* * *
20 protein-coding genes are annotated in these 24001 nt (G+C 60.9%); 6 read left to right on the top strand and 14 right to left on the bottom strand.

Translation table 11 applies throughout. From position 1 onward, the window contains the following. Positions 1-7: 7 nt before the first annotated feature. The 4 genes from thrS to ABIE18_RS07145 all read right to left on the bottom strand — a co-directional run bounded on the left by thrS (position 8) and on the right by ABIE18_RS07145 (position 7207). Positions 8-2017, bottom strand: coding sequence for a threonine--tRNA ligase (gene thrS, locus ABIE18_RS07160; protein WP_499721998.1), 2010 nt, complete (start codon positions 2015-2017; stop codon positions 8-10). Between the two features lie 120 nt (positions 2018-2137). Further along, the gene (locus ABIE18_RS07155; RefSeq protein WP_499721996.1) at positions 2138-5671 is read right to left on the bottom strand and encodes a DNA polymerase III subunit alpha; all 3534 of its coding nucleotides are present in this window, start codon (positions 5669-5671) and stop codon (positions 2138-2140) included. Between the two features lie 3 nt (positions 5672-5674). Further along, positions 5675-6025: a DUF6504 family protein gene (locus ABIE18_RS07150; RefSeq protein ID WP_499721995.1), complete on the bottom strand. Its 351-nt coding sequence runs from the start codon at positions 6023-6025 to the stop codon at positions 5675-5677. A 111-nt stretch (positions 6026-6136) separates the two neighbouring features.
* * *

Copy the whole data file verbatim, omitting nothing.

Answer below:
20 protein-coding genes are annotated in these 24001 nt (G+C 60.9%); 6 read left to right on the top strand and 14 right to left on the bottom strand.

Translation table 11 applies throughout. From position 1 onward, the window contains the following. Positions 1-7: 7 nt before the first annotated feature. The 4 genes from thrS to ABIE18_RS07145 all read right to left on the bottom strand — a co-directional run bounded on the left by thrS (position 8) and on the right by ABIE18_RS07145 (position 7207). Positions 8-2017, bottom strand: coding sequence for a threonine--tRNA ligase (gene thrS, locus ABIE18_RS07160; protein WP_499721998.1), 2010 nt, complete (start codon positions 2015-2017; stop codon positions 8-10). Between the two features lie 120 nt (positions 2018-2137). Further along, the gene (locus ABIE18_RS07155; RefSeq protein WP_499721996.1) at positions 2138-5671 is read right to left on the bottom strand and encodes a DNA polymerase III subunit alpha; all 3534 of its coding nucleotides are present in this window, start codon (positions 5669-5671) and stop codon (positions 2138-2140) included. Between the two features lie 3 nt (positions 5672-5674). Further along, positions 5675-6025: a DUF6504 family protein gene (locus ABIE18_RS07150; RefSeq protein ID WP_499721995.1), complete on the bottom strand. Its 351-nt coding sequence runs from the start codon at positions 6023-6025 to the stop codon at positions 5675-5677. A 111-nt stretch (positions 6026-6136) separates the two neighbouring features.